Called2STEM seeks to provoke, inspire, advocate and champion the participation of girls with disabilities in STEM. In Zimbabwe, girls with disabilities are marginalized in the learning and exploration of STEM related fields. This is due to the stigma associated with disability, a patriarchal society that looks down upon a girl child and an education system that is ill-equipped to accommodate them. Our program will provide a platform for girls with disabilities to nurture scientific and technical mindsets and develop digital skills that will lead to their emancipation. We will run mobile pop up STEM centers in schools for the disabled, rehabilitation homes, public schools as well underserved rural communities. Disabled girls will get an opportunity to learn the use of various accessibility features on mobile devices, take part in scientific based interactive activities and use computer based learning technologies.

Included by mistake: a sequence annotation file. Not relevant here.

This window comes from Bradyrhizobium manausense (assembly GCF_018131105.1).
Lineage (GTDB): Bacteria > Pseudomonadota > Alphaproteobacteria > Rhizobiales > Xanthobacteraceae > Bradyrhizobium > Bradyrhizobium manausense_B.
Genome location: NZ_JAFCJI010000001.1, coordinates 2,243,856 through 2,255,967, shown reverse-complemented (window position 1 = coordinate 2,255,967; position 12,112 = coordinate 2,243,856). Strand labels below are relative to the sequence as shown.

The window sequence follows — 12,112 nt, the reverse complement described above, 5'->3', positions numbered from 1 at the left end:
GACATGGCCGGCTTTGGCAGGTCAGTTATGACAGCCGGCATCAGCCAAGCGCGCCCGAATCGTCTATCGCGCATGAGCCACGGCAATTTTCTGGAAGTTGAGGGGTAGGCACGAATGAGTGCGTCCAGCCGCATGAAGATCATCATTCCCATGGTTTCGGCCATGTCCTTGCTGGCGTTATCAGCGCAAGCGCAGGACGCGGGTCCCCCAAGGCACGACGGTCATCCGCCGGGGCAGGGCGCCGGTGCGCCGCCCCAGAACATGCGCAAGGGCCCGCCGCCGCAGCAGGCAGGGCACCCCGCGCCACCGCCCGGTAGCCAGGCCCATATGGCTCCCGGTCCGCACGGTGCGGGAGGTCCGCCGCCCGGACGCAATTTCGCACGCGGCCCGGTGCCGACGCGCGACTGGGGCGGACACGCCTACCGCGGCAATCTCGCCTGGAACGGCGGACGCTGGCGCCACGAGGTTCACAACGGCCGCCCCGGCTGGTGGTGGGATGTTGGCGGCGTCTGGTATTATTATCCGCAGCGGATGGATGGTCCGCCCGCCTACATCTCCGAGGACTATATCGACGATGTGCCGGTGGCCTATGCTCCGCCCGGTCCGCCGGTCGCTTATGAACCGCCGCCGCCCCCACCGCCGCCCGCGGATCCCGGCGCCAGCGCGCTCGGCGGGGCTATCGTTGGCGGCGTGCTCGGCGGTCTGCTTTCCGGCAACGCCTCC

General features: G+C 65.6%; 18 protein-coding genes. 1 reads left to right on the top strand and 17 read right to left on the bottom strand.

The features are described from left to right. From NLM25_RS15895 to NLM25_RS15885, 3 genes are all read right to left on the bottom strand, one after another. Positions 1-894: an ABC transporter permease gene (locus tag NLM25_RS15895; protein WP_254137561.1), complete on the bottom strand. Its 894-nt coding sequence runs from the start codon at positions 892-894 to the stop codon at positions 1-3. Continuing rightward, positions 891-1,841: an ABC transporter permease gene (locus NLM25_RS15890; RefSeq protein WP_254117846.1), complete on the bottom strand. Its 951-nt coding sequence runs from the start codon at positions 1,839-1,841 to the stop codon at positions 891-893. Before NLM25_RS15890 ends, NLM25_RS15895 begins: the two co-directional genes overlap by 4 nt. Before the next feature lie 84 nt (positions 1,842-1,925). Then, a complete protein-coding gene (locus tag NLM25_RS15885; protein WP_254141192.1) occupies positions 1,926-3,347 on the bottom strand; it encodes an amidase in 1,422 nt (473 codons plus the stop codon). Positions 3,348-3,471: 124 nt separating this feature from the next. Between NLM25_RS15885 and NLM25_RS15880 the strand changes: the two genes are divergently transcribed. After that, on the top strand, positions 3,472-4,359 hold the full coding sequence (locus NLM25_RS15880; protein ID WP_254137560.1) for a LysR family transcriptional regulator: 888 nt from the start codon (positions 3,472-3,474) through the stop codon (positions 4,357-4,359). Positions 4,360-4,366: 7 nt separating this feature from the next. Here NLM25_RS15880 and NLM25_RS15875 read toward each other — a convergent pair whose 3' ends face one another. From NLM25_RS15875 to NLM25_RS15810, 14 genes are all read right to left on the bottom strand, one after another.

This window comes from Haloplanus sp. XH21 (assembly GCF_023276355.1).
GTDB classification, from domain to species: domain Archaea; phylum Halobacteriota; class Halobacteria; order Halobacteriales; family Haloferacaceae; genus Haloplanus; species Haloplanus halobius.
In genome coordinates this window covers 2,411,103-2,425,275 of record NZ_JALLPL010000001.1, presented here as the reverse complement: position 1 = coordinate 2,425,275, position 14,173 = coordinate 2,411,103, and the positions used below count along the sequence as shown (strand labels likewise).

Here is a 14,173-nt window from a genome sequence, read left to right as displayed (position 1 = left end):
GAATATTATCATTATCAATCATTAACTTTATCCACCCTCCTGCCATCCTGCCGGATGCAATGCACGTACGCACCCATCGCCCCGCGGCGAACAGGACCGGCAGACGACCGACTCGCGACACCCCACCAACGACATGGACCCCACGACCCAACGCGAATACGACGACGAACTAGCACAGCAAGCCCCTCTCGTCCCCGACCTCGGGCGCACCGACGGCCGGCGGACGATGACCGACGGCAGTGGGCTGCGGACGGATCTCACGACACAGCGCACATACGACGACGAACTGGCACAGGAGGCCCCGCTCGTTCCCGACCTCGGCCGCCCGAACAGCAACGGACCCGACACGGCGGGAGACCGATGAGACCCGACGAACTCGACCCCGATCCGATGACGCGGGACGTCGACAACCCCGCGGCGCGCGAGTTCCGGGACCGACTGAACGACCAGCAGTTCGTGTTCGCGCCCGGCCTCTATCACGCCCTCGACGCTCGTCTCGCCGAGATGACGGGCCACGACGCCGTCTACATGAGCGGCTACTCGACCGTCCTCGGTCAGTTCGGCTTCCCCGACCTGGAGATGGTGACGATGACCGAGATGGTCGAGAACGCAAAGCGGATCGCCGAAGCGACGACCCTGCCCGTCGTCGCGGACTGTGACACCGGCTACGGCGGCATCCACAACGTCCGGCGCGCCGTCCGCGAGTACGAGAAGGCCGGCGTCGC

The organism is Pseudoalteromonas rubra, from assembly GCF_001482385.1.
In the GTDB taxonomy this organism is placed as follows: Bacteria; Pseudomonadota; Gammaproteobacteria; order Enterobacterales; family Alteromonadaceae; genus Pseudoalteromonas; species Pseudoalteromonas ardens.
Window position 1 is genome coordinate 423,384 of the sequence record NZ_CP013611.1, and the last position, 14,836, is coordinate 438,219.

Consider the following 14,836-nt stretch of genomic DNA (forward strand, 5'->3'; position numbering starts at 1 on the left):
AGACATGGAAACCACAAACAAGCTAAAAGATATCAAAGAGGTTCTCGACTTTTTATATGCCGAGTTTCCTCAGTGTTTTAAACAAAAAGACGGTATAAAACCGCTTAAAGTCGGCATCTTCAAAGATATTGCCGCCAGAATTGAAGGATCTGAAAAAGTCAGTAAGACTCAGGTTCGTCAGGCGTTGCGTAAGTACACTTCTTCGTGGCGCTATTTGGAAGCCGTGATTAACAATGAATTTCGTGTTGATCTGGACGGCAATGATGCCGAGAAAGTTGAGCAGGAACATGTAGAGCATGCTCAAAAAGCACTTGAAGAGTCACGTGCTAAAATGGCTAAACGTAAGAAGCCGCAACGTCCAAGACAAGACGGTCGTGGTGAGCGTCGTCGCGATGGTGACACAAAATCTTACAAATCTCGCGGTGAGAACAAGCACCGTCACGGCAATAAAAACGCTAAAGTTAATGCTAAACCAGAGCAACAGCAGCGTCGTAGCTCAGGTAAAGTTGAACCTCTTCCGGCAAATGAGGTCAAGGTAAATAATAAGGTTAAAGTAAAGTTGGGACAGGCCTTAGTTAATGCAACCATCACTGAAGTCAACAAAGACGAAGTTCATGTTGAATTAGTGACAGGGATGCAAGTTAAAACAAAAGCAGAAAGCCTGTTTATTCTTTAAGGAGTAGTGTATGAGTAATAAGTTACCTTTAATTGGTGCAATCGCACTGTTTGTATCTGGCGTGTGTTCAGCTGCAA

The action plan process, however, is about much more than seed grant awards: Emerging Leaders’ dedication, courage and ingenuity transcended competition, serving as a true celebration of women leaders and their commitment to change their communities.
So, cheers to the Bay Area portion of #techwomen19! We’re not ready to say goodbye just yet, however. We are already in our nation’s capital, Washington, D.C., for the concluding portion of TechWomen. Here, Emerging Leaders will get a chance to visit the U.S. Department of State, engage with panels of empowering female leaders and explore the history and culture of a new city.
Stay up to date on the TechWomen blog as we provide weekly program updates, and follow along on Twitter, Instagram, and Facebook for daily content.
Hassan Salome Sariel says
I’m happy to be part of these great women.